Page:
|US9125896||Mar 13, 2013||Sep 8, 2015||Immunogen, Inc.||EGFR-binding molecules and immunoconjugates thereof|
|US9233171||Nov 21, 2012||Jan 12, 2016||Immunogen, Inc.||Method of treatment of tumors that are resistant to EGFR antibody therapies by EGFR antibody cytotoxic agent conjugate|
|US9238690||Oct 28, 2011||Jan 19, 2016||Immunogen, Inc.||Non-antagonistic EGFR-binding molecules and immunoconjugates thereof|
|US9243065||Jun 19, 2009||Jan 26, 2016||Ablynx N.V.||Polypeptide constructs including VHH directed against EGFR for intracellular delivery|
|US9320792||Feb 7, 2013||Apr 26, 2016||Ablynx N.V.||Pulmonary administration of immunoglobulin single variable domains and constructs thereof|
|US9371381||Oct 31, 2014||Jun 21, 2016||Ablynx, N.V.||Single domain antibodies directed against tumor necrosis factor-alpha and uses therefor|
|US20060034845 *||Nov 7, 2003||Feb 16, 2006||Karen Silence||Single domain antibodies directed against tumor necrosis factor alpha and uses therefor|
|US20070077249 *||Dec 8, 2006||Apr 5, 2007||Ablynx N.V.||Single domain antibodies directed against tumour necrosis factor-alpha and uses therefor|
|US20070178082 *||Nov 7, 2003||Aug 2, 2007||Ablynx N.V.||Stabilized single domain antibodies|
|US20070237769 *||Apr 20, 2007||Oct 11, 2007||Ablynx N.V.||Single domain antibodies directed against tumour necrosis factor-alpha and uses therefor|
|US20090022721 *||May 18, 2007||Jan 22, 2009||Ablynx N.V.||Single domain antibodies directed against tumour necrosis factor-alpha and uses therefor|
|US20090175868 *||Feb 5, 2007||Jul 9, 2009||Ludwig Dale L||IGF-IR antagonists as adjuvants for treatment of prostate cancer|
|US20090238829 *||May 18, 2007||Sep 24, 2009||Ablynx N.V.||Stabilized single domain antibodies|
|US20090324512 *||Jun 19, 2009||Dec 31, 2009||Ablynx N.V.||Polypeptide constructs for nasal administration|
|US20100003248 *||Jun 19, 2009||Jan 7, 2010||Ablynx N.V||Polypeptide constructs for rectal and/or vaginal administration|
|US20100003249 *||Jan 7, 2010||Ablynx N.V.||Polypeptide constructs for topical administration|
|US20100003253 *||Jan 7, 2010||Ablynx N.V.||Single domain antibodies directed against epidermal growth factor receptor and uses therefor|
|US20100021459 *||Jan 28, 2010||Ablynx N.V.||Polypeptide constructs for intracellular delivery|
|US20100040613 *||Jun 19, 2009||Feb 18, 2010||Ablynx N.V.||Polypeptide constructs for sublingual administration|
|US20110027225 *||Oct 7, 2010||Feb 3, 2011||Dorai Thambi||MN/CA IX and EGFR Pathway Inhibition|
|US20110027281 *||Feb 3, 2011||Ablynx N.V.||Single domain antibodies directed against tumor necrosis factor-alpha and uses therefor|
|US20110123529 *||May 26, 2011||Ablynx N.V.||Single domain antibodies directed against epidermal growth factor receptor and uses therefor|
|US20110178277 *||Jul 21, 2011||Ablynx N.V.||Stabilized single domain antibodies|
|US20110184145 *||Jul 28, 2011||Ablynx N.V.||Method of administering therapeutic polypeptides, and polypeptides therefor|
|US20110184150 *||Jul 28, 2011||Ablynx N.V.||Single domain antibodies directed against tumor necrosis factor-alpha and uses therefor|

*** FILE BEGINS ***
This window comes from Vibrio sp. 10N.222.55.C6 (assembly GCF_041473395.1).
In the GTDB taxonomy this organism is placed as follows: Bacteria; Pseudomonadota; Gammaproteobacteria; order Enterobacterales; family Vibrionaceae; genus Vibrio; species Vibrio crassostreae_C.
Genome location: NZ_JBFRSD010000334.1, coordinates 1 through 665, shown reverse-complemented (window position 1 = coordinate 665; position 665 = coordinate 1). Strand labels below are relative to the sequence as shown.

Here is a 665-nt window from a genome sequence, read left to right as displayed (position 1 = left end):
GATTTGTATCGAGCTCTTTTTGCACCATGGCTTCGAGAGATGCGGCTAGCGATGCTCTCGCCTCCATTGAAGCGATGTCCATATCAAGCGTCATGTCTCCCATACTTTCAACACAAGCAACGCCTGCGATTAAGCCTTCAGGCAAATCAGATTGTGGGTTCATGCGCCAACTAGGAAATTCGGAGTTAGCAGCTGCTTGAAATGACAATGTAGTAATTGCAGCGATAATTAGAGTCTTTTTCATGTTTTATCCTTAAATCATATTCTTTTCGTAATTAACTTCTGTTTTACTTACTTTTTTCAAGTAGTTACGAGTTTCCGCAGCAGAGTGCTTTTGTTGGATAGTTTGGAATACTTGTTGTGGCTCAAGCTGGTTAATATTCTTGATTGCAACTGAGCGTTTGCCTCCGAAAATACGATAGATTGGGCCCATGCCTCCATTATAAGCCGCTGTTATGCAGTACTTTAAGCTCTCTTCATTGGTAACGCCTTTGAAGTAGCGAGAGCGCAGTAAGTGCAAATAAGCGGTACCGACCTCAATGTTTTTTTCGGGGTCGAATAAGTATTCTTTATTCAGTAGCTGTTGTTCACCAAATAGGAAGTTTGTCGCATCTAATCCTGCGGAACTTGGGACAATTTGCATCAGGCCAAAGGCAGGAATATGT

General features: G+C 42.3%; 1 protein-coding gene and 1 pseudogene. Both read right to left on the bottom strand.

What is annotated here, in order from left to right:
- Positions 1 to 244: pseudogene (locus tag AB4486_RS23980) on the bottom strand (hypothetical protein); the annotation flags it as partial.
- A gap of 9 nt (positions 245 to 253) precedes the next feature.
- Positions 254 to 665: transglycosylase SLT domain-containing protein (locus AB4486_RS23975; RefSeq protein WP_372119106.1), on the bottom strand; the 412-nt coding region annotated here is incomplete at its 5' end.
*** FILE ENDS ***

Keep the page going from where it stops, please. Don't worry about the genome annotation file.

|US20110184151 *||Jul 28, 2011||Ablynx N.V.||Single domain antibodies directed against epidermal growth factor receptor and uses therefor|
|EP2796428A1||Apr 24, 2014||Oct 29, 2014||Corning Incorporated||Delamination resistant pharmaceutical glass containers containing active pharmaceutical ingredients|
|WO2012143495A2||Apr 20, 2012||Oct 26, 2012||Bayer Intellectual Property Gmbh||Novel binder-drug conjugates (adcs) and their use|
|WO2012143496A2||Apr 20, 2012||Oct 26, 2012||Bayer Intellectual Property Gmbh||Novel binder-drug conjugates (adcs) and their use|
|WO2012143499A2||Apr 20, 2012||Oct 26, 2012||Bayer Intellectual Property Gmbh||Novel binder-drug conjugates (adcs) and their use|
|Cooperative Classification||C07K2317/92, C07K2317/55, C07K2317/76, C07K2317/732, A61K2039/505, C07K16/2863, C07K2317/565, C07K2317/73, C07K2317/21|
|Mar 16, 2007||AS||Assignment|
Owner name: IMCLONE SYSTEMS INCORPORATED, NEW YORK
Free format text: ASSIGNMENT OF ASSIGNORS INTEREST;ASSIGNOR:ITRICH, MARTIN;REEL/FRAME:019080/0798
Effective date: 20070130
|Oct 5, 2007||AS||Assignment|
Owner name: IMCLONE SYSTEMS INCORPORATED, NEW YORK
Free format text: CORRECTIVE ASSIGNMENT TO CORRECT THE ASSIGNOR PREVIOUSLY RECORDED ON REEL 019080 FRAME 0798;ASSIGNORS:LIU, MEILIN;ZHU, ZHENPING;REEL/FRAME:019928/0161
Effective date: 20070130
|May 26, 2009||AS||Assignment|
Owner name: IMCLONE LLC, NEW YORK
Free format text: CHANGE OF NAME;ASSIGNOR:IMCLONE SYSTEMS INCORPORATED;REEL/FRAME:022730/0539
Effective date: 20081202
Owner name: IMCLONE LLC,NEW YORK
Free format text: CHANGE OF NAME;ASSIGNOR:IMCLONE SYSTEMS INCORPORATED;REEL/FRAME:022730/0539
Effective date: 20081202
|Jul 10, 2012||CC||Certificate of correction|
|Mar 18, 2013||FPAY||Fee payment|
Year of fee payment: 4
|Jan 14, 2016||PTEF||Application for a patent term extension|
Free format text: PRODUCT NAME: PORTRAZZA (NECITUMUMAB); REQUESTED FOR 1321 DAYS
Filing date: 20160114
Expiry date: 20250321
|Feb 23, 2016||CC||Certificate of correction|